We expect a lot from an outdoor deck. It needs to rise to various challenges -- assaults by the elements, furniture being pushed around, and lots of foot traffic -- and still look terrific. But years of abuse take a toll on the wooden boards. "Luckily, you can renew most decks with a thorough cleaning and resealing for a lot less than it would cost to replace them," says Jeff Wilson, host of Restore America and Build a Deck, shows on the HGTV and DIY networks, respectively. Following is his advice for giving an aging wooden deck a fresh face-lift.
Replace loose or damaged boards, tap in popped nails, and patch cracks with wood filler.
Choose the right cleaning agent for the job. If you've kept up with regular maintenance, a basic deck wash will remove dirt, fungus, and traces of sealant. A heavy-duty deck cleanser will do all of that, plus eliminate spots and semitransparent stains. To battle heavy soils or remove waterproofing and opaque finishes, you'll need a deck stripper. Cedar and redwood boards require a brightener, which restores the natural wood tones as it cleans. Pour your solution into a plastic pump-action garden sprayer.
Drench surrounding plants with water (and cover delicate foliage with plastic sheeting). Working in an 8510-foot area, spritz the cleaning formula onto the deck. Let it sit (following the manufacturer's instructions), scrub with a synthetic stiff-bristle brush, and rinse with the garden hose. Repeat on the rest of the deck.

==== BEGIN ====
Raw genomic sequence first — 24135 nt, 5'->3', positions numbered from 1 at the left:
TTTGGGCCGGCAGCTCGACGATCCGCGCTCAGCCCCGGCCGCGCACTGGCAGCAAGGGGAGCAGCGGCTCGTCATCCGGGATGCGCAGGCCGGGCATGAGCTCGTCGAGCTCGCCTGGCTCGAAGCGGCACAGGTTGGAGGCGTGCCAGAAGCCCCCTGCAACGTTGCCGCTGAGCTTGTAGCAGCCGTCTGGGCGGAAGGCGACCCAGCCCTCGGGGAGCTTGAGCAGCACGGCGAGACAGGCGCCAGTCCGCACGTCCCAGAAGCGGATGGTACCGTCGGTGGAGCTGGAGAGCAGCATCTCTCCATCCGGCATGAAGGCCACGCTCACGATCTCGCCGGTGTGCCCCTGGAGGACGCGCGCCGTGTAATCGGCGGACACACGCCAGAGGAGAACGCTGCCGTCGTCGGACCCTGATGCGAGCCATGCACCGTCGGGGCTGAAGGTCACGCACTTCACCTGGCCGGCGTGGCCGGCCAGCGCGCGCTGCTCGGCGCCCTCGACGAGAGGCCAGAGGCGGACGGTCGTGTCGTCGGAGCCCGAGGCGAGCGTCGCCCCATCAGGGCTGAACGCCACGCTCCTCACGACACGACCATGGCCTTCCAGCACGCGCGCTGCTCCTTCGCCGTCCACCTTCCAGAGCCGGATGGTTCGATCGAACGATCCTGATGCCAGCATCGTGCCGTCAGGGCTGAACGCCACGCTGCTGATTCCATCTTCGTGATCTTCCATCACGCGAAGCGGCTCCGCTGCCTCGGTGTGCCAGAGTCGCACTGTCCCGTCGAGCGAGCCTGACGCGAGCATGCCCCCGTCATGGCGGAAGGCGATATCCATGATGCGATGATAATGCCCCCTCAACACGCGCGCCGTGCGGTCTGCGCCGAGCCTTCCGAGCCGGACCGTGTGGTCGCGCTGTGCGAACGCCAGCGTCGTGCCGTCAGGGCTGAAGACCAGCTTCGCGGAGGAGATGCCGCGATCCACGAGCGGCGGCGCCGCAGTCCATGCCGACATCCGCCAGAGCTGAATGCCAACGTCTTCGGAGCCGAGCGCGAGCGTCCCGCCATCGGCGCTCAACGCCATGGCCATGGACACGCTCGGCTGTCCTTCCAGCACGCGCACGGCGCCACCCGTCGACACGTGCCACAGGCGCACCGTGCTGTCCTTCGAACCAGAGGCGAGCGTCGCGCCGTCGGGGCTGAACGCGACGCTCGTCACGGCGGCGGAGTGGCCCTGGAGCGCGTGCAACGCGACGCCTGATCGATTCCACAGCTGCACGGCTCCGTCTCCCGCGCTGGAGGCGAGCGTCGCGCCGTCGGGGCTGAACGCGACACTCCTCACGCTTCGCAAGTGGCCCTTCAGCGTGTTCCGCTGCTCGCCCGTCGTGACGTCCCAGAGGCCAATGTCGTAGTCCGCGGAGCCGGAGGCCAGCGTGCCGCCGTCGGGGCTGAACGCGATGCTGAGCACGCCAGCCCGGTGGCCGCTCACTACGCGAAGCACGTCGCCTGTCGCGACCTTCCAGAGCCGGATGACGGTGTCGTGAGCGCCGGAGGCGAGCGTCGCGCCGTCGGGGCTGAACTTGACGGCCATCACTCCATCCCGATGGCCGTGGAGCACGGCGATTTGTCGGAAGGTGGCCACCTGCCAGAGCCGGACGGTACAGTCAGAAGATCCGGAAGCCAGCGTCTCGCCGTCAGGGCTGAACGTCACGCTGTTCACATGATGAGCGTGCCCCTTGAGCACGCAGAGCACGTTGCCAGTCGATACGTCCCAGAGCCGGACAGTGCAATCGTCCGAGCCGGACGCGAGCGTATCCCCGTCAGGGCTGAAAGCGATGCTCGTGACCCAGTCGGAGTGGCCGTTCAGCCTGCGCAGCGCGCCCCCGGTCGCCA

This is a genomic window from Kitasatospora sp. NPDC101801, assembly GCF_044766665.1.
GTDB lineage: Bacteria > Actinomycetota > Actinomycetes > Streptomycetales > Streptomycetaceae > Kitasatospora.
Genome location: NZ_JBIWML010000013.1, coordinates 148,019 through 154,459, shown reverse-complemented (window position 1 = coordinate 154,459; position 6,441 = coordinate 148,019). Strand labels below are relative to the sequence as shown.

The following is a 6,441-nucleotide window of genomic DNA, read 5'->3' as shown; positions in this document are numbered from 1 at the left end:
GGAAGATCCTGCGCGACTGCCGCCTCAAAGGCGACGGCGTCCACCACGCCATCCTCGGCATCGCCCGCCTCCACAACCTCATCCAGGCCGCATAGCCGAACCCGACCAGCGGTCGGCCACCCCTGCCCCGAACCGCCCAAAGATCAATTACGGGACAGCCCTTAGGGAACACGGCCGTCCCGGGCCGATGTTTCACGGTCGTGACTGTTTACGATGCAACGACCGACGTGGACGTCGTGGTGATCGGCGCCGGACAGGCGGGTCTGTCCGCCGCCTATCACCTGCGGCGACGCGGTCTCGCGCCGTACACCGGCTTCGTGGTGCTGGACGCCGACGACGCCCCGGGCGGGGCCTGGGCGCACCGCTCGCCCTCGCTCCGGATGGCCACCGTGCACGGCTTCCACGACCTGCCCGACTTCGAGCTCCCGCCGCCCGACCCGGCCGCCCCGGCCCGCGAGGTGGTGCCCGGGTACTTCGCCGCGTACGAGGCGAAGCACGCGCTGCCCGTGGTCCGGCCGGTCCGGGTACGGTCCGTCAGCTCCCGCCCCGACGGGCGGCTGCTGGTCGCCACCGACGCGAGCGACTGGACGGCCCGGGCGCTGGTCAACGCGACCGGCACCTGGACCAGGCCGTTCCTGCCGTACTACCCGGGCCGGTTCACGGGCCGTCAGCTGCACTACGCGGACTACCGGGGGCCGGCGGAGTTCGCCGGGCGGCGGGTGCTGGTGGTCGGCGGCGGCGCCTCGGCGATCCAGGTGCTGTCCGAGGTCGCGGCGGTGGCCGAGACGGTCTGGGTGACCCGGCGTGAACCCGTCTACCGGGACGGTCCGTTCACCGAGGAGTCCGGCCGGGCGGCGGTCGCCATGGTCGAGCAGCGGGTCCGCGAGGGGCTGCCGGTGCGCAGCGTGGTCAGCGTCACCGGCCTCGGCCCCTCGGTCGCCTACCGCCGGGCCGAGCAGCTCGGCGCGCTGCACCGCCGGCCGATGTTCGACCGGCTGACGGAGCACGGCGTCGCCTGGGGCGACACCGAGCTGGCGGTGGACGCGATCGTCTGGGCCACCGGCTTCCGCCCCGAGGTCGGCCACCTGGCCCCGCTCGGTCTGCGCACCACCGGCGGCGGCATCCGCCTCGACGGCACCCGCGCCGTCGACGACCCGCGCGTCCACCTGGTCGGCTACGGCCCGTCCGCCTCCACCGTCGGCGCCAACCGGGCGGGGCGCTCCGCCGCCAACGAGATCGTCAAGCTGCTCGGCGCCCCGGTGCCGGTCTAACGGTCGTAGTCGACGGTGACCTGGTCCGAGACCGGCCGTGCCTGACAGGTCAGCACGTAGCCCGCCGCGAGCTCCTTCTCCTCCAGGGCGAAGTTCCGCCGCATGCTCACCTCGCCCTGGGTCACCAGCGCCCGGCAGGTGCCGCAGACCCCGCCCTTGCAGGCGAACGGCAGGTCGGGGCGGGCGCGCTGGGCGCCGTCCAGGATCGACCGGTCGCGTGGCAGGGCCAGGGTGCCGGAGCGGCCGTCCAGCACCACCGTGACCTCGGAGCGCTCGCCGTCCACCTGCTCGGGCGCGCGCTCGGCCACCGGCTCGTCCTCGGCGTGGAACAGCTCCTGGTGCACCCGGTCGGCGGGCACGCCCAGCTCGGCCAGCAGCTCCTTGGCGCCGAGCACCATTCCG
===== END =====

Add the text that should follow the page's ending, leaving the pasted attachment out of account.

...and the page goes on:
Let the deck dry (according to product specifications). Pick a water-, mildew-, and UV-resistant stain. Wilson's favorite? Thompson's WaterSeal Advanced Natural Wood Protector, which adheres to damp boards. "Less drying time means the entire process takes hours, not days," he says.
Stain the deck when the weather's warm and arid. Use a paint pad or roller on a long handle to apply the stain, going in the direction of the grain. Begin at an inside corner, and work your way out. To avoid lap marks, brush backward from dry area to wet, or use a paintbrush to even out strokes. Let dry completely.
Produced By and Written By Wendy Manwarren
The deck is just the beginning ... click here for the perfect porch makeover.
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